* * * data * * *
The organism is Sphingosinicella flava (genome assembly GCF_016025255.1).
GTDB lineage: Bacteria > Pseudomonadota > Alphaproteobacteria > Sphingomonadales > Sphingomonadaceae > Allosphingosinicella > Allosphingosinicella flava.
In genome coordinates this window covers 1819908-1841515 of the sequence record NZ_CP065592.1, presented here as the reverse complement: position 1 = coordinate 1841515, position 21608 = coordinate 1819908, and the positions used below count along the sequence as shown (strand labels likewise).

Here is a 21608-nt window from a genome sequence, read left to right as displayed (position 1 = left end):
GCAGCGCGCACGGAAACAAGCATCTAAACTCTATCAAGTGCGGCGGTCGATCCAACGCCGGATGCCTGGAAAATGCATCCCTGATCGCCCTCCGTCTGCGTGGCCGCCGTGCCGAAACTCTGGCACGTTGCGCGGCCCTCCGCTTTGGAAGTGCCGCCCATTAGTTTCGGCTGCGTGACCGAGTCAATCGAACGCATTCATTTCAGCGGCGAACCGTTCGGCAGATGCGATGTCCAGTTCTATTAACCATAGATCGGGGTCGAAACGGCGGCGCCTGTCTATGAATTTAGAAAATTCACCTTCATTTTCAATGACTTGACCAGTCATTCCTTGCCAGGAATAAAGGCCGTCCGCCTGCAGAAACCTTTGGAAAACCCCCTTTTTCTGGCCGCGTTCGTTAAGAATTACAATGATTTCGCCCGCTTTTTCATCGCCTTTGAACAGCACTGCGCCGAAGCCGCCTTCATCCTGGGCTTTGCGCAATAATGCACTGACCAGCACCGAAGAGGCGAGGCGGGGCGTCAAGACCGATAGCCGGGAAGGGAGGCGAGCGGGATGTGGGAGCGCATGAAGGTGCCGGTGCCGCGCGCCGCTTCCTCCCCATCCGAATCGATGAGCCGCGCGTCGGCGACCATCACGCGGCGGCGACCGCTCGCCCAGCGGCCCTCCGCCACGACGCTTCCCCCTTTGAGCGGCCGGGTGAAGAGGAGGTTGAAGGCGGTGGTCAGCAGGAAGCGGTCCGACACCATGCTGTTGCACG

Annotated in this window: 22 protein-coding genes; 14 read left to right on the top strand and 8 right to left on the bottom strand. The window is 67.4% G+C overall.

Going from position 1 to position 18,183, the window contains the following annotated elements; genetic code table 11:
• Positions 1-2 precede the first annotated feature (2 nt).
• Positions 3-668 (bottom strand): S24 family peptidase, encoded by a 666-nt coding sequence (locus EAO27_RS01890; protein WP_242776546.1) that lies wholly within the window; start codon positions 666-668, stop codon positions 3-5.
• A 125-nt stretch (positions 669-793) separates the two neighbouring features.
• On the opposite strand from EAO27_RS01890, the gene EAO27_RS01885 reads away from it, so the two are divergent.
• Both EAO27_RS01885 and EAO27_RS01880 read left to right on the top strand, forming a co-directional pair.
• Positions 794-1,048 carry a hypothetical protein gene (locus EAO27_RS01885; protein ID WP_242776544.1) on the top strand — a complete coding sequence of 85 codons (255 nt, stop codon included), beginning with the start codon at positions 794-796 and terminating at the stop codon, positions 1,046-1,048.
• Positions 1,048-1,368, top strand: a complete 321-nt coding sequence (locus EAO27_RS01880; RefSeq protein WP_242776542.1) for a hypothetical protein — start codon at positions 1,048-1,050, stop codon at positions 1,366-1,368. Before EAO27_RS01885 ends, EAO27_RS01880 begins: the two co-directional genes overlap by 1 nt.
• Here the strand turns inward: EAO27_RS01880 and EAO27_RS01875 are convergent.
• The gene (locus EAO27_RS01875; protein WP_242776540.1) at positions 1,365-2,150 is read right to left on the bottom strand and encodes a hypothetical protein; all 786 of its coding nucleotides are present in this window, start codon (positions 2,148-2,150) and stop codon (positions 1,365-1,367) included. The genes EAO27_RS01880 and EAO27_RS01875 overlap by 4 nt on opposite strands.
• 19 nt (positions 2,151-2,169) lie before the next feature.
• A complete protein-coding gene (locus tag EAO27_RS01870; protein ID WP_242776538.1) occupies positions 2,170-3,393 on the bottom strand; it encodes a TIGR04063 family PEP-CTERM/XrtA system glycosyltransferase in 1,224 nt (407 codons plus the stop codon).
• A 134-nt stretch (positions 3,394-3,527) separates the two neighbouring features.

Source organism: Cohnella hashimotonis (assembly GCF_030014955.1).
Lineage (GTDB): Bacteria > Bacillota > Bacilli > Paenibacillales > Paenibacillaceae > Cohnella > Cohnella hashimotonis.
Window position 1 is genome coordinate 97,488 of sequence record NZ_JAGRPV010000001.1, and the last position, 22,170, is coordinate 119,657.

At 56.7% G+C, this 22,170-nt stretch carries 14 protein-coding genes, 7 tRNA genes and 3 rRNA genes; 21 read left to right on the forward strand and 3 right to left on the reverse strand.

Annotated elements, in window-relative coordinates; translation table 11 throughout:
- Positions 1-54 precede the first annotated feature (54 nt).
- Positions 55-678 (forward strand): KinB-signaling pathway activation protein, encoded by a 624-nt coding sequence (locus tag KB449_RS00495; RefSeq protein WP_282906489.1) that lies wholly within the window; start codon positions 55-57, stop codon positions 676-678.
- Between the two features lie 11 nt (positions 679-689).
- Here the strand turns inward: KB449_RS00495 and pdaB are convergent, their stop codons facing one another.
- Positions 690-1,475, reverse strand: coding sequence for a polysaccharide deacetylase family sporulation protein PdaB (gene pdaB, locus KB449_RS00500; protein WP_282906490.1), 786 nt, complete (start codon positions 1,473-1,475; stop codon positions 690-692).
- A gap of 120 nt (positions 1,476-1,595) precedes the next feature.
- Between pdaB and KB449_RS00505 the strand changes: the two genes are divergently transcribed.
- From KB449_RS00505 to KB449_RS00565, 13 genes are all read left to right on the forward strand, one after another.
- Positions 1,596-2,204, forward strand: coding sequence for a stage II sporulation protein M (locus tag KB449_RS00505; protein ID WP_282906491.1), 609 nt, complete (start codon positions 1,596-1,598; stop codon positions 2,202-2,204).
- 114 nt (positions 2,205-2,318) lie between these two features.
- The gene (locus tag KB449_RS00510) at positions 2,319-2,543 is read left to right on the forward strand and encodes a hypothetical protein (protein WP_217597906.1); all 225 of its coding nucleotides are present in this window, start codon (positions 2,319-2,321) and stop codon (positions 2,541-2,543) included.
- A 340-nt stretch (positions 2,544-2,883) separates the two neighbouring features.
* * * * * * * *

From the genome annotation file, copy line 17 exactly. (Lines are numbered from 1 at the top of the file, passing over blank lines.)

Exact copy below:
• 19 nt (positions 2,151-2,169) lie before the next feature.